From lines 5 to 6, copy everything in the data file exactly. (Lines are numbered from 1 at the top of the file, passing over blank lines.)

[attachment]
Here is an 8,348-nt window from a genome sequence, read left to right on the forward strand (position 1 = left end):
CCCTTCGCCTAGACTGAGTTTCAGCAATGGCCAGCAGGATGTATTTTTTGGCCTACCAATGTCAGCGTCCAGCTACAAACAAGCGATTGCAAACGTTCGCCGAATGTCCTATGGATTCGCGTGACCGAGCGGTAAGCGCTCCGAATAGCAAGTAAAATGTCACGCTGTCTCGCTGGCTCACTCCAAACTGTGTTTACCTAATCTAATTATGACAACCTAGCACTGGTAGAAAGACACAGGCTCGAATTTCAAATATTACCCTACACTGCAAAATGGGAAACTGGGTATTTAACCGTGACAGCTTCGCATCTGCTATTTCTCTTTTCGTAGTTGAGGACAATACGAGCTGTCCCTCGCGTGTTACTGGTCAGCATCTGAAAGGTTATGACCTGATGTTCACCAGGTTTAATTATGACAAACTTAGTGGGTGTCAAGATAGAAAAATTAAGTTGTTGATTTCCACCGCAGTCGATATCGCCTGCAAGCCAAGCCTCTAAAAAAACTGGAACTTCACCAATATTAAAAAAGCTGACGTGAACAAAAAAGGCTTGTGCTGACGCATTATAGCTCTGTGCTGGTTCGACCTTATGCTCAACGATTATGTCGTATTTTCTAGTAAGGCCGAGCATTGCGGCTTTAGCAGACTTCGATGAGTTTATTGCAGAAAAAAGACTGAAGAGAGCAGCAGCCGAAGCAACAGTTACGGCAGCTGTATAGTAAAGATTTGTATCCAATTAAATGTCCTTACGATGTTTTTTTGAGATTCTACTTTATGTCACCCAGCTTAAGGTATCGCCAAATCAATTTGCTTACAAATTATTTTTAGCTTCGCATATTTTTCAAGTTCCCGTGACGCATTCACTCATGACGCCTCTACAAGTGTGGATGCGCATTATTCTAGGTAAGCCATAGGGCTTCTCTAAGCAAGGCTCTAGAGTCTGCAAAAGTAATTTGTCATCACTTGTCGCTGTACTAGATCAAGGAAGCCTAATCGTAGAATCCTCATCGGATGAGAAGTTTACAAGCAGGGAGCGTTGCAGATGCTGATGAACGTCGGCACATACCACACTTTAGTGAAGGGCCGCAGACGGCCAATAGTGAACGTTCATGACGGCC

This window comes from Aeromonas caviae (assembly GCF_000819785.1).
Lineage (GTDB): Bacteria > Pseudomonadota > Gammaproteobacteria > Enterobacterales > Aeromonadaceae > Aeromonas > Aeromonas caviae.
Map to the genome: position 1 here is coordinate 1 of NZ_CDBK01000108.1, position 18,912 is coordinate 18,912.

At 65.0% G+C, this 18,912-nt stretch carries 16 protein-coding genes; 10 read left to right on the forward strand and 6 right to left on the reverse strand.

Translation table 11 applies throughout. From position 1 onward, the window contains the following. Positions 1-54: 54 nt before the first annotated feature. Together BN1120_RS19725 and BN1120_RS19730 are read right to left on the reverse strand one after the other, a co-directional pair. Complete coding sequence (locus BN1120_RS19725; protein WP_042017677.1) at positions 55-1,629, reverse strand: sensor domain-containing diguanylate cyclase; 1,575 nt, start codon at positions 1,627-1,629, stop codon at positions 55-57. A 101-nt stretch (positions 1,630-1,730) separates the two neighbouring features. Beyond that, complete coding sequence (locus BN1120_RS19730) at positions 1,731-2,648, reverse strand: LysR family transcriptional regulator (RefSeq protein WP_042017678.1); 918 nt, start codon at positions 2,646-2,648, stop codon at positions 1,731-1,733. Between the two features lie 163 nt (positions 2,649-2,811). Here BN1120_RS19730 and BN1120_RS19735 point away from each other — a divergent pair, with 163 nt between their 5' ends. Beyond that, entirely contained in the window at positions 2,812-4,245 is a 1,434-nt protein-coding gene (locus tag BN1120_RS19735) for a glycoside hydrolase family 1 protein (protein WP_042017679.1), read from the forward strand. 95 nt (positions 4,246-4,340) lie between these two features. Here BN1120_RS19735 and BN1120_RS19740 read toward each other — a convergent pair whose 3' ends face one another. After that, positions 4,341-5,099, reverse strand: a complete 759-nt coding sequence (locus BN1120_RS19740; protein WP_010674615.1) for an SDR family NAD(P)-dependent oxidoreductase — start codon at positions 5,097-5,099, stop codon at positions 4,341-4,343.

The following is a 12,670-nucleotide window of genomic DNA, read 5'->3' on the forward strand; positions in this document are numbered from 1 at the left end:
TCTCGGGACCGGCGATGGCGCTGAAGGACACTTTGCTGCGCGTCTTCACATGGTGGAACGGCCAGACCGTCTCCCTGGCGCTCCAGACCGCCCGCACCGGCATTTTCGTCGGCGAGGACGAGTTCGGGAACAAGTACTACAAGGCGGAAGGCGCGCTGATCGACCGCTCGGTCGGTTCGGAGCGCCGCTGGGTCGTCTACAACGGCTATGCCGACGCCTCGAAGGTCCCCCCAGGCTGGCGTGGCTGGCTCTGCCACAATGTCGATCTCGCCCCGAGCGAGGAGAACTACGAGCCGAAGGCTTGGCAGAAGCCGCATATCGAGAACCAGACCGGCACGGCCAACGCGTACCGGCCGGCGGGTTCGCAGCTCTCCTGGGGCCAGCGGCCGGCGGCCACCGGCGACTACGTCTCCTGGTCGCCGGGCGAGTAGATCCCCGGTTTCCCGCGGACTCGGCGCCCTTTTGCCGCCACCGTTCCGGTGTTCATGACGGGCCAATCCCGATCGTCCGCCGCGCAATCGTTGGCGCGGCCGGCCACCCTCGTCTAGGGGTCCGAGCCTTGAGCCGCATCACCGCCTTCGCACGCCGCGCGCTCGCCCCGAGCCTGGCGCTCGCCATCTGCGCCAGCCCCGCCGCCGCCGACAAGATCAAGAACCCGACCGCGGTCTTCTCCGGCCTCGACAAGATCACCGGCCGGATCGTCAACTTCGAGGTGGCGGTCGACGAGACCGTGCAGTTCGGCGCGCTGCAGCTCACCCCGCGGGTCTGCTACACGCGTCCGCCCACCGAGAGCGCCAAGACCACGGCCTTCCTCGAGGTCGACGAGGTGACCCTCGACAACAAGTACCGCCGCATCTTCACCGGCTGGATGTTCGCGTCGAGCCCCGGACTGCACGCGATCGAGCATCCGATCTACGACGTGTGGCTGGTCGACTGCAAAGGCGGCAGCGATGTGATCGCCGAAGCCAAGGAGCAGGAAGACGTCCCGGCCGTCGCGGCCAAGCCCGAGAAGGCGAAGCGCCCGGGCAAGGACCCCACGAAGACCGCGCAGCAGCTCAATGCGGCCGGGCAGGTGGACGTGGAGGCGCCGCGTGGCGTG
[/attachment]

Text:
Map to the genome: position 1 here is coordinate 1 of NZ_CDBK01000108.1, position 18,912 is coordinate 18,912.

At 65.0% G+C, this 18,912-nt stretch carries 16 protein-coding genes; 10 read left to right on the forward strand and 6 right to left on the reverse strand.